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Your portable instrument

Let's talk about the diaphragm. You can't move it on your own, you can't control it, it is simply a muscle which moves when you breathe. Instead of focusing on this muscle it might be better to focus on slowing down your breathing and increasing your lung capacity.


While breathing definitely matters when it comes to training your voice try not to get too caught up in this. Knowing your instrument and how to manipulate it is the trick to improving your voice and improving it fast!


Your voice is your portable instrument, and it's free.


How did it take someone 4 * 30 minute lessons to learn how to sing? By learning how to move their voice: learning how to feel their larynx (Adams apple), learning how to feel their vocal cords opening and closing, and learning how to control the sounds they were making. No, this person did not learn to sing like Beyonce or Lady Gaga in 4 lessons, but they did learn how to pitch, and they did learn how to shape their voice. Most of us are impatient to develop new skills quickly, and while we can begin to see the budding of great vocal skills in a relatively short amount of time, it takes work to see them bloom. Unfortunately, when things require work we back off, we shy away, we think to ourselves that we can't do what we wanted, we can't do everything we put our mind to because we aren't good enough, or we are embarrassed at putting ourselves forward.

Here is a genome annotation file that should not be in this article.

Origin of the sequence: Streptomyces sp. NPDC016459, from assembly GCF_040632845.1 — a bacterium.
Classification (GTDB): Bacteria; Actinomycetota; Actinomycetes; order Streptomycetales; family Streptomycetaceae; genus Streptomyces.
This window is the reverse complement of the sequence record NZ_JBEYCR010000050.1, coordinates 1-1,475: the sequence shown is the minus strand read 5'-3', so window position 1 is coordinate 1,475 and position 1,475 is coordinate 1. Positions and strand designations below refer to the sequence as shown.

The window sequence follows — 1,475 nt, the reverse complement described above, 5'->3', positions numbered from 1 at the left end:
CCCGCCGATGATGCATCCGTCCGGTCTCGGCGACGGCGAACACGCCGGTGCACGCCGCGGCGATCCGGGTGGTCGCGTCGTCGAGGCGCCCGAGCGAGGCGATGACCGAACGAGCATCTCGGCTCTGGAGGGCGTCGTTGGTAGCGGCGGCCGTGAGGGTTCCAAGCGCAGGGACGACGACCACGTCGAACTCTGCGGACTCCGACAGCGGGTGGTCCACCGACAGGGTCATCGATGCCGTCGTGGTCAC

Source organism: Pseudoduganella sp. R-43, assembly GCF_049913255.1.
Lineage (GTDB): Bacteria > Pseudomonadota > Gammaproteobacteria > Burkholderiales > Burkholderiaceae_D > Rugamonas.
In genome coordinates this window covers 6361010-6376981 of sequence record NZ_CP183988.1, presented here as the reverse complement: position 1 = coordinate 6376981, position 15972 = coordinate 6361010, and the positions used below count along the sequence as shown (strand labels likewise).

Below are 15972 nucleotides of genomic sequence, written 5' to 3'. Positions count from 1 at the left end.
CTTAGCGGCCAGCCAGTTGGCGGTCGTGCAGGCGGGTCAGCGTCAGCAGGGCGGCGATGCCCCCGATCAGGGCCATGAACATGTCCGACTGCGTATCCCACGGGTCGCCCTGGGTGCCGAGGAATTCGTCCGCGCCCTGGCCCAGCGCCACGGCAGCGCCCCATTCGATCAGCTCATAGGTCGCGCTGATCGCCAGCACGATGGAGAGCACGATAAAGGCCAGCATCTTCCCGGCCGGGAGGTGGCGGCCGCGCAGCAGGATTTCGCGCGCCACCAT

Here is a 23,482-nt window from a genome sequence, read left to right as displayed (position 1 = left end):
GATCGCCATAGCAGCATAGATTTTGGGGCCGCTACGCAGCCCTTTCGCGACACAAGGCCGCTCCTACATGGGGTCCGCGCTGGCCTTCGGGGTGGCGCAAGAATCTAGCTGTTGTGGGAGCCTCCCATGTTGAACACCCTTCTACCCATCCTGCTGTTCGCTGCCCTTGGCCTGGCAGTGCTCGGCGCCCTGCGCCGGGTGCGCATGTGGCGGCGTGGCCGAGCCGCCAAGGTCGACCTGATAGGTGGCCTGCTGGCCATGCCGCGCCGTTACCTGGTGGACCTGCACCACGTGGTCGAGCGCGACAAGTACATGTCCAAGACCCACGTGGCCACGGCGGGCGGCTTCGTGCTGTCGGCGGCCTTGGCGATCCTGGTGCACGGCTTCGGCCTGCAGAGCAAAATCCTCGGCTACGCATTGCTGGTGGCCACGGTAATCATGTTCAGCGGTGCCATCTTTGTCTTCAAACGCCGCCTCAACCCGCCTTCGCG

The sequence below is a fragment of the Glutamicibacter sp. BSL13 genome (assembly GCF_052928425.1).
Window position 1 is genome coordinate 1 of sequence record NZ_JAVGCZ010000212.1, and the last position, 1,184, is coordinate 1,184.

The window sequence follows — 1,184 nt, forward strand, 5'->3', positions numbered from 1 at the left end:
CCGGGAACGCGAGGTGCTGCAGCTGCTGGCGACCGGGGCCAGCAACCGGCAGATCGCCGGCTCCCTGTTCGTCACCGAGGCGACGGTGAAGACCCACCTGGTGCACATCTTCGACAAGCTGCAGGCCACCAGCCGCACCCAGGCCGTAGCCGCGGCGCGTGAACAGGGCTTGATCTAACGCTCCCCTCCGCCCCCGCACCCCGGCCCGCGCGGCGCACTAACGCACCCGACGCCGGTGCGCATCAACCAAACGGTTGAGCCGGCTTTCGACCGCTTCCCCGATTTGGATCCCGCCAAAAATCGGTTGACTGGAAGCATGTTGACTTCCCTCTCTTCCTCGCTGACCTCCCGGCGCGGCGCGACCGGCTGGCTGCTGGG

Singing is a vulnerable instrument to use. It's deeply personal. It's you. I'm here to tell you that the singing journey doesn't have to be demoralising. You can put your mind to improving your singing skills and you can enjoy it. It doesn't have to be a journey where you hear no difference. There's no need for it to be a journey where you feel like giving up as soon as you started.


It doesn't have to take years, or even months, to notice improvement. All it takes is work, commitment and some enthusiasm.

So, to begin your singing journey all you have to do is become familiar with your voice. What is going on inside your mouth when you laugh? What does your tongue do when you yawn, cry, or whisper? What's happening with your larynx (Adams apple) when you hiccup, shout, sing high notes and low notes, belt out Christmas carols or make loud conversation at Christmas parties?


Understanding and becoming familiar with your voice and its habits will propel you so far forward in your journey you will be impressed.

I hope you enjoy this Christmas season and obligatory belting out of Carols and making fun of some terrible Hallmark Christmas movies!

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